Yet we are all human, we all put our pants on one leg at a time. And we are all unfortunately subject to social engineering that seems to insinuate itself into every facet of our nation of late. It seems to be a trend today in which the politicization or I should say, the infusion of politically correct doctrine into the warrior culture of our military is a priority, where it originates I can only make more or less educated assumptions from a myriad of sources which themselves have to be taken with caution. Though it seems to me the elimination of traditional Christian values and mores, and the imposition of traditionally taboo social constructs, upon the rank and file is a rather insidious turn of events. But that is a truly personal point of view, and it would be presumptuous at best to impose it as a point of argument. Even though, I think, and admire, the US military in at least one respect in which it possesses a very unique characteristic unlike almost any military in history to my knowledge. It has rapidly adapted to and in its own unique fashion, embraced social paradigms and come out better for it. Regardless of its detractors and antagonists. And regardless of the chore and challenges of doing so. Again much to its great credit. That in itself speaks volumes alone.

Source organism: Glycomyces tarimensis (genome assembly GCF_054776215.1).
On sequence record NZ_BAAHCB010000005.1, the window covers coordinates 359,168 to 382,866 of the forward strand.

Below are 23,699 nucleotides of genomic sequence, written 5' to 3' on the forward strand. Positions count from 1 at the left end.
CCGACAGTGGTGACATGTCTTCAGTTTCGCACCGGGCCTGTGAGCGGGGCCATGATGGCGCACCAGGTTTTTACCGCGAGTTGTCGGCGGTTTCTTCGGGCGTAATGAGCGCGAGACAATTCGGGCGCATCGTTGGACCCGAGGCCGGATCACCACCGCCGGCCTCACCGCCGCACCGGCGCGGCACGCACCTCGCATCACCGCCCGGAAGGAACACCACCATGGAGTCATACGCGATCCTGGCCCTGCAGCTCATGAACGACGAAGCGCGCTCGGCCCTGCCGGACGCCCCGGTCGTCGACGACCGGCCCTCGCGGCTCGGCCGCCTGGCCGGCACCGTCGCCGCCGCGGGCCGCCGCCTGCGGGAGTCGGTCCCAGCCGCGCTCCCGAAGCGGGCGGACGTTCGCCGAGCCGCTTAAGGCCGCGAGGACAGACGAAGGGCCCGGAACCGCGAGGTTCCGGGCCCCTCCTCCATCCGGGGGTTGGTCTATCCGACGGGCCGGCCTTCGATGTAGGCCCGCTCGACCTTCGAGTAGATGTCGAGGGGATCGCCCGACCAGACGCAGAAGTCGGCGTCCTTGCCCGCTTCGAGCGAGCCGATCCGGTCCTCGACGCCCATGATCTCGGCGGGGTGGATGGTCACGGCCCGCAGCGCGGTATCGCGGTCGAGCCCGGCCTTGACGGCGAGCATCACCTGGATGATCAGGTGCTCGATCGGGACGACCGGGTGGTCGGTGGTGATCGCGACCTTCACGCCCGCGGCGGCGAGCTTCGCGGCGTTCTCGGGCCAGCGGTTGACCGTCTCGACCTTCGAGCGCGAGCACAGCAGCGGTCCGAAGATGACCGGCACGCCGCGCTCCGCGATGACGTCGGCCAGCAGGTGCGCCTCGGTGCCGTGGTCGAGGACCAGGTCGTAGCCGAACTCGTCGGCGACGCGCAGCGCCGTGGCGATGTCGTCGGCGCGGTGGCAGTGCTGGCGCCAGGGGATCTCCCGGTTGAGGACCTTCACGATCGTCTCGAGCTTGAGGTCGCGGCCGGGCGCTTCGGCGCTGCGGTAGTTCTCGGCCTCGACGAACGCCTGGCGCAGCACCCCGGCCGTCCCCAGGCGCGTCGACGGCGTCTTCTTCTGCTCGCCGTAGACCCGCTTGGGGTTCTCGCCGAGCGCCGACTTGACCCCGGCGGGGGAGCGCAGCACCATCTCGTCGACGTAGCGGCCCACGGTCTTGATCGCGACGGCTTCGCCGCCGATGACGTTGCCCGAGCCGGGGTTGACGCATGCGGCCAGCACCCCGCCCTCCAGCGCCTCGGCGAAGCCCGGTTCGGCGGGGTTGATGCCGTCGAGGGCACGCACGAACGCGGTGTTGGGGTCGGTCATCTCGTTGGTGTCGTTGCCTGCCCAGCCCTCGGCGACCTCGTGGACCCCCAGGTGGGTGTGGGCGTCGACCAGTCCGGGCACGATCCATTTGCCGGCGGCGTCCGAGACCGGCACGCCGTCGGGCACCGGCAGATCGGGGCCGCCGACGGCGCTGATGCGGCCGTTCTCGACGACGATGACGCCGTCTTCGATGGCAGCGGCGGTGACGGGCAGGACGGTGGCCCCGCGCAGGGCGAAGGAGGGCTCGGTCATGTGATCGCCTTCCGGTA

I know many things can be read into these things we speak of, for who knows the mind of those who have their pet political agendas and their ultimate goals, but they strike me as totally unwholesome and detrimental to the code of honor and virtue of traditional military culture and life. Let alone civilian life. And that is where the crux of trust of the military is important to many outside the military. Your and your brothers in uniform have tribal knowledge of the character and culture which outsiders can never fully know. And there has to be a level of trust here in the intentions and virtue of all involved. None of us exist in a vacuum, we are all connected in some way, no matter how remote or different. Don’t forget who has all the things that go boom and who excel at breaking things. That is a caveat which if ignored is ignored at great potential peril, as your comments above imply. For if those who have the political power to implement their political goals and or ideology anathema to the idea of the intended structure of our military as intended, and guaranteed in our founding, are enabled through whatever mechanisms to use the military for their own means, that paramount trust is broken no matter the character and quality of those who wear the uniform.